Now for my client:
\Program Files\qemu\qemu-system-i386.exe” -m 16 -hda client.disk -soundhw sb16,adlib,pcspk -device ne2k_isa,irq=10,iobase=0x300,netdev=usernet -netdev “tap,ifname=Local Area Connection 3,id=usernet”
As you can see the primary difference here is that it’s connected to “Local Area Connection 3” which is my second TAP interface.
Now with both virtual machines running the interfaces will turn on!
But as you’ll quickly discover, neither machine can talk to each-other, as they are islands so to speak.
Now for the fun part, we highlight the two TAP interfaces, right click, and turn on the built in bridge function of Windows!
And once that is done, a new Network Bridge interface will show up, transfer what layer 3 settings there are, and then setup the layer 2 bridge between the TAP interfaces.
And once the bridge interface has gone live, give spanning tree 15 seconds to do it’s thing, and YES you can now login to the NetWare server!
And there you go! This is the ‘approved’ way to do virtual networking with Qemu.
Now I know what you are thinking, this is great for VM’s and all that jazz, but what if I say have an office FULL of old PC’s and I want them onto my new fangled ancient server?
No problem, right click on the bridge, and select delete. This will put everything back the way it was, sending the VMs back to their own TAP interfaces. Now select all the interfaces, and then setup a bridge (I suppose you could edit the existing one to include the physical interface…) and now once the bridge has been setup, it’ll now be talking out the local Ethernet interface.
One quick note, bridging and WiFi tend to not go hand in hand. Some interfaces will work, but the rule seems to be the vast majority of setups will not. So don’t complain if yours didn’t work, you are just part of the 99.99999%. And if you did get yours to work, well good for you.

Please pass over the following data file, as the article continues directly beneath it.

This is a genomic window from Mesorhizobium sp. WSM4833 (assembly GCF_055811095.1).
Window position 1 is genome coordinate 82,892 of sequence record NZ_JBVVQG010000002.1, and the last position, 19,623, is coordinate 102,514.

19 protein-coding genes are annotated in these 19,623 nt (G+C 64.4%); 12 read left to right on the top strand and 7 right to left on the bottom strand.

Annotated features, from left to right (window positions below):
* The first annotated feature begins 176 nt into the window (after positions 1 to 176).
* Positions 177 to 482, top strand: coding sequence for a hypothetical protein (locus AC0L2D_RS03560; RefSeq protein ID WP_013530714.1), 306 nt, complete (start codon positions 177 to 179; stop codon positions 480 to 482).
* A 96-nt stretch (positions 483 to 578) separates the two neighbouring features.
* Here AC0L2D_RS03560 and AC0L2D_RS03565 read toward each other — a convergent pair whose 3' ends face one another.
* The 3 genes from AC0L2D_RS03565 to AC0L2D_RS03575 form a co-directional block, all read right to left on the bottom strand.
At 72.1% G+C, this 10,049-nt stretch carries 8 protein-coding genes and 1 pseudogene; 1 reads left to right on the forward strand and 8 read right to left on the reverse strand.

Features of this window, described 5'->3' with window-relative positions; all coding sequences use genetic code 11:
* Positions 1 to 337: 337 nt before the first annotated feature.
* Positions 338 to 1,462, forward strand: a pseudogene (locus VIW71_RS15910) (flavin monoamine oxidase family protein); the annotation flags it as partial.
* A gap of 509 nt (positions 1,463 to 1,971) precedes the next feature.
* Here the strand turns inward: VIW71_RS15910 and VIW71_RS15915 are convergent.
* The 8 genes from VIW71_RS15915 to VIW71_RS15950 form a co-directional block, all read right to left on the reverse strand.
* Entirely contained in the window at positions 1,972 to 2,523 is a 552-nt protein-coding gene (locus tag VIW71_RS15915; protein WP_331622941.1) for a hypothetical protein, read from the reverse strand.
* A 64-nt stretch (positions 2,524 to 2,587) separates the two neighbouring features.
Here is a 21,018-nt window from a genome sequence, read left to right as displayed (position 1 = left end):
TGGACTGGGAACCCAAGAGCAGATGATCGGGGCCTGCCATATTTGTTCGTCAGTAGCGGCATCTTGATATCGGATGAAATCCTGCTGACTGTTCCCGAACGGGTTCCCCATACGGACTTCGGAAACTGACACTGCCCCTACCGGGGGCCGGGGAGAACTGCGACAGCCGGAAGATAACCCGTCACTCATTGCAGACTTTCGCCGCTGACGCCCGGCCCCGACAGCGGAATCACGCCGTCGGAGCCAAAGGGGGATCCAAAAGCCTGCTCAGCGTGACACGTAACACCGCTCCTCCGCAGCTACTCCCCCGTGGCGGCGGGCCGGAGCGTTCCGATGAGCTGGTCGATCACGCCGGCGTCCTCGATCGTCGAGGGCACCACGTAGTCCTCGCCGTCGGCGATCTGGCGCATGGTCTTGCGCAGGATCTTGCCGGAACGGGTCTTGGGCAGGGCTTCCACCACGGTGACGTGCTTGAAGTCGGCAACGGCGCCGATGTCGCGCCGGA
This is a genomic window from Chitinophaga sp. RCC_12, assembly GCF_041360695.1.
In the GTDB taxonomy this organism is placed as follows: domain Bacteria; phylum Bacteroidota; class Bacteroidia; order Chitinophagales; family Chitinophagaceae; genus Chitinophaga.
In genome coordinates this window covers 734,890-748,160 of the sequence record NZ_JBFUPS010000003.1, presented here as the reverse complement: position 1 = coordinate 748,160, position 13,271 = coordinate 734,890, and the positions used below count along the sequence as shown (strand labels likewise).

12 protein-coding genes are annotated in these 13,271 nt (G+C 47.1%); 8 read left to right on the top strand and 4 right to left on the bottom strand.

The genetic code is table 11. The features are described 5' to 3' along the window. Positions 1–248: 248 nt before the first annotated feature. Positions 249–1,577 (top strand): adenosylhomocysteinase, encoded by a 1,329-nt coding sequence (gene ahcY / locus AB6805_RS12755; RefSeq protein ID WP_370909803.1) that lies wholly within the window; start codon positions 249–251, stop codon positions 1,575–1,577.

Well it just goes to show the internet is the ultimate ‘pipe’ from one thing to another. And in this case, people who collect legacy phone systems (yes they do exist, the people not the phones, I mean the phones of course they exist!) wanted a way to interconnect their various switches and sets to eachother.
So it’s cool, they’ve established a wold wide network, collaborative net, or C*NET.
Which reminds me, one of these days I want to do a multi-site asterisk deployment with speex as the back end haul and see how that goes.
This version of Qemu seems to be one of the better ones in a LONG LONG time.
Much to my amazement, as I fully expected this to crash much like all the other versions, it actually runs.
qemu-system-i386.exe -m 16 -hda netware312.disk -device ne2k_isa,irq=10,iobase=0x300 -soundhw pcspk -serial none -parallel none -k en-us
I’m just more amazed it works. Now I did try it on my old setup of a NE2000 on 0x300 Interrup 2/9 but I was getting some IRQ issues. So I went ahead and reconfigured Netware for IRQ ‘A’, and set the CLI for 10. Of course I haven’t actually tested networking, this is really a ‘wow it did something’ statement. No doubt I’ll have to build a new GNS3 test bed with this Qemu, and see how Netware performs.
And I thought that I should broadcast it to the world. Diomidis Spinellis has gone through the hard work of going through all the old legacy Unix source code, making it easily available here. Even more fun it to just find somewhere with a couple of GB free, and clone it!
git clone https://github.com/dspinellis/unix-history-repo
With that done, you can then ‘check’ out the repo from any of the major releases and get the source! For example to see 4.4 BSD, you would type in:
git checkout BSD-4_4
And it goes up to FreeBSD 10.0.1 Release tags are:
I found this repository by accident, cbmbasic which is a ‘portable’ version of the old Microsoft Basic for the Commodore 8bit computers in C which can run on any manner of machine.
Really cool, right?